Of course, this failure to do something more lasting allows villainous characters to return to action more quickly; but it embraces a world-view in which adults regulate each other using the same means as do children. (If you or I could have defeated the neighborhood bully, we wouldn't have then have taken him off to jail.)

Pappy said...

Alicia, and I thought I was the guy with the arcane information. I am aware of Spring-Heeled Jack, but only vaguely, just that he was a legendary bogieman type (I will soon hear from readers who will set me straight if I err, I am sure). Tying him in with UFOs seems a real stretch, although there is a lot of stretching of hypotheses in that field.

Love the picture, and yes, in that picture he does look like an early version of The Bat-Man.

Pappy said...

Daniel, the bad proportioning of the upper torso is what bothers me. I knew a guy once in the early '70s who had built up his chest, but it made the rest of him look out of proportion and freakish. Obviously Skyman must've gone on some sort of program to reduce the size of his upper body. Which begs the question, why didn't anyone notice that Allan and Skyman were both huge on top, then both slimmed down at the same time?

Literature and movies are just full of heroes and villains who let their adversaries live to torment them again. It is an absurd plot device when you mention it, as you did.

Nowadays in movies the heroes are just like the villains, more apt to shoot a guy and put him out of commission or kill him. It makes more sense, but also has a dubious moral. And that was something I think the old style was going for; the good guy was always good, and the bad guy was evil, so the good guy would let the villain live to do more evil.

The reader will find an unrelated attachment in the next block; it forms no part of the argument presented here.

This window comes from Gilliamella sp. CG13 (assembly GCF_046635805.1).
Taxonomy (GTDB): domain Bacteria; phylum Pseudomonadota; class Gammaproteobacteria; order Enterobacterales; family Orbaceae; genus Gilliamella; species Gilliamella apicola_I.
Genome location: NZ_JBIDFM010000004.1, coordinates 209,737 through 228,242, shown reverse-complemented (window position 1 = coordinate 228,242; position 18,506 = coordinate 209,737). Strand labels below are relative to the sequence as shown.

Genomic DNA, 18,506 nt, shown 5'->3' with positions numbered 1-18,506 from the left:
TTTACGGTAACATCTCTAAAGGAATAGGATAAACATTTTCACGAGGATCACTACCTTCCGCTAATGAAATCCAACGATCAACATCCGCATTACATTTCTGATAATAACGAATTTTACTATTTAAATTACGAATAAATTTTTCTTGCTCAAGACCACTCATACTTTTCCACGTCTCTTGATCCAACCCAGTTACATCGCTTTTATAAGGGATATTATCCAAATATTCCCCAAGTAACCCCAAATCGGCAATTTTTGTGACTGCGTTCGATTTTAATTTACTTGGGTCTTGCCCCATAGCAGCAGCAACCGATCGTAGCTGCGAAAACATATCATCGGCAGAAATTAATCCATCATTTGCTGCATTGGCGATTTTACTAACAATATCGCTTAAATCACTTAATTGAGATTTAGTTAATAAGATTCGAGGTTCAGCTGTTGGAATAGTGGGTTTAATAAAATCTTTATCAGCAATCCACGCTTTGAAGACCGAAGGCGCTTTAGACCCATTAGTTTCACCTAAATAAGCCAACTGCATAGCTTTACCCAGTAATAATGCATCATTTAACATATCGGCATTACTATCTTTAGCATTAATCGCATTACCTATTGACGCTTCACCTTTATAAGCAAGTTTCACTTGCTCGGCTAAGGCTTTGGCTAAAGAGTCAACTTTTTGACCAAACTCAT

I think that was considered moral, anyway.

Anonymous said...

I wondered when I reread some Herbie stories if Ogden Whitney used himself to base the character of Herbie's father on —who looks like the Burton character in this story, esp. the last page, panel 4. I searched and found a self-portrait of the artist, middle age. Probably not. Like a lot of artists Whitney had both a man and a woman characters that were used over and over. One of the ways I detect Ogden Whitney's art. He certainly was good at his art.
That Skyman sure led a fast-paced life. Typical of those rich, secret-identity types, poor bastards. =smile=
Thanks, Pappy!

J_D_La_Rue_67 said...

"why didn't anyone notice that Allan and Skyman were both huge on top, then both slimmed down at the same time?"

They never caught Clark Kent, right? Guess you call it "suspension of disbelief".

Springheeled Jack in comics: He's a recurring villain in the italian series "Martin Mystère, Detective of the Impossible". If I remember well, he's an immortal highwayman and has connections with aliens.

There is, also, a british comic called "Springheeled Jack":

Love reading Alicia's comments, they have a certain je ne sais quoi.

Pappy said...

J D, on 19 January I have a story about just that subject, suspension of disbelief. In this case it is Bulletman. His only "disguise" is a helmet.

I suppose for it to be proper I should introduce you to Alicia: